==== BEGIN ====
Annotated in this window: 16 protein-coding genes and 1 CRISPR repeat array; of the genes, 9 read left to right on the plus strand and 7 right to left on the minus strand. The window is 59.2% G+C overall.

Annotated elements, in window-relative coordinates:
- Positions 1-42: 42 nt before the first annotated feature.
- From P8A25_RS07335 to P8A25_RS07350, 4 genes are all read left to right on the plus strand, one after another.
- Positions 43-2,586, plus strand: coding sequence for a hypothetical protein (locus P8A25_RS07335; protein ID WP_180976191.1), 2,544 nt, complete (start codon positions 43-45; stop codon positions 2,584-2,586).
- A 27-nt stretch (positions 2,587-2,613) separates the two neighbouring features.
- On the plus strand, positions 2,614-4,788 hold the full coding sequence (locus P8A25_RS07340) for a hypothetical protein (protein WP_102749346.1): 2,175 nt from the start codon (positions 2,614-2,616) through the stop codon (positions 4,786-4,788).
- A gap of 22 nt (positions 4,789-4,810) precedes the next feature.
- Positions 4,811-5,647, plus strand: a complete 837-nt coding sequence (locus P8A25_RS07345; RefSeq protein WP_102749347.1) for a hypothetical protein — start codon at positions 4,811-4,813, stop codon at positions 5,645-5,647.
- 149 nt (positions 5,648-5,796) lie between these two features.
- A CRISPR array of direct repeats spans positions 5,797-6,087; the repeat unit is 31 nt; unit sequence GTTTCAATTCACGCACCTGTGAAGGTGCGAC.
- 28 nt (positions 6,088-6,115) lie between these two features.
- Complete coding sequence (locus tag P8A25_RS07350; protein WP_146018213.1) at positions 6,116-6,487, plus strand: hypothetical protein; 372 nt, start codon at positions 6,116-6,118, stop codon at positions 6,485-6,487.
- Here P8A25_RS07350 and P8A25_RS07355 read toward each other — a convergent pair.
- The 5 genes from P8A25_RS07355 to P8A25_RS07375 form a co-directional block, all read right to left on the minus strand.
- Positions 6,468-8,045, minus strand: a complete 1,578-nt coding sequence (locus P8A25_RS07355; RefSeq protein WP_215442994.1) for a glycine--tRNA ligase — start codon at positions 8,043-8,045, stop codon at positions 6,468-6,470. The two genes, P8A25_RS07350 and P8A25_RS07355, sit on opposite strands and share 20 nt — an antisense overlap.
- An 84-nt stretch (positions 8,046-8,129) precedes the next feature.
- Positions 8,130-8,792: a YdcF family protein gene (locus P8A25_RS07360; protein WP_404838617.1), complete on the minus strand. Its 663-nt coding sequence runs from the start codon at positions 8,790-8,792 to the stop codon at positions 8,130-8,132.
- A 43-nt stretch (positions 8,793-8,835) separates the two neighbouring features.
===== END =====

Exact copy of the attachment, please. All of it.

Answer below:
Annotated in this window: 16 protein-coding genes and 1 CRISPR repeat array; of the genes, 9 read left to right on the plus strand and 7 right to left on the minus strand. The window is 59.2% G+C overall.

Annotated elements, in window-relative coordinates:
- Positions 1-42: 42 nt before the first annotated feature.
- From P8A25_RS07335 to P8A25_RS07350, 4 genes are all read left to right on the plus strand, one after another.
- Positions 43-2,586, plus strand: coding sequence for a hypothetical protein (locus P8A25_RS07335; protein ID WP_180976191.1), 2,544 nt, complete (start codon positions 43-45; stop codon positions 2,584-2,586).
- A 27-nt stretch (positions 2,587-2,613) separates the two neighbouring features.
- On the plus strand, positions 2,614-4,788 hold the full coding sequence (locus P8A25_RS07340) for a hypothetical protein (protein WP_102749346.1): 2,175 nt from the start codon (positions 2,614-2,616) through the stop codon (positions 4,786-4,788).
- A gap of 22 nt (positions 4,789-4,810) precedes the next feature.
- Positions 4,811-5,647, plus strand: a complete 837-nt coding sequence (locus P8A25_RS07345; RefSeq protein WP_102749347.1) for a hypothetical protein — start codon at positions 4,811-4,813, stop codon at positions 5,645-5,647.
- 149 nt (positions 5,648-5,796) lie between these two features.
- A CRISPR array of direct repeats spans positions 5,797-6,087; the repeat unit is 31 nt; unit sequence GTTTCAATTCACGCACCTGTGAAGGTGCGAC.
- 28 nt (positions 6,088-6,115) lie between these two features.
- Complete coding sequence (locus tag P8A25_RS07350; protein WP_146018213.1) at positions 6,116-6,487, plus strand: hypothetical protein; 372 nt, start codon at positions 6,116-6,118, stop codon at positions 6,485-6,487.
- Here P8A25_RS07350 and P8A25_RS07355 read toward each other — a convergent pair.
- The 5 genes from P8A25_RS07355 to P8A25_RS07375 form a co-directional block, all read right to left on the minus strand.
- Positions 6,468-8,045, minus strand: a complete 1,578-nt coding sequence (locus P8A25_RS07355; RefSeq protein WP_215442994.1) for a glycine--tRNA ligase — start codon at positions 8,043-8,045, stop codon at positions 6,468-6,470. The two genes, P8A25_RS07350 and P8A25_RS07355, sit on opposite strands and share 20 nt — an antisense overlap.
- An 84-nt stretch (positions 8,046-8,129) precedes the next feature.
- Positions 8,130-8,792: a YdcF family protein gene (locus P8A25_RS07360; protein WP_404838617.1), complete on the minus strand. Its 663-nt coding sequence runs from the start codon at positions 8,790-8,792 to the stop codon at positions 8,130-8,132.
- A 43-nt stretch (positions 8,793-8,835) separates the two neighbouring features.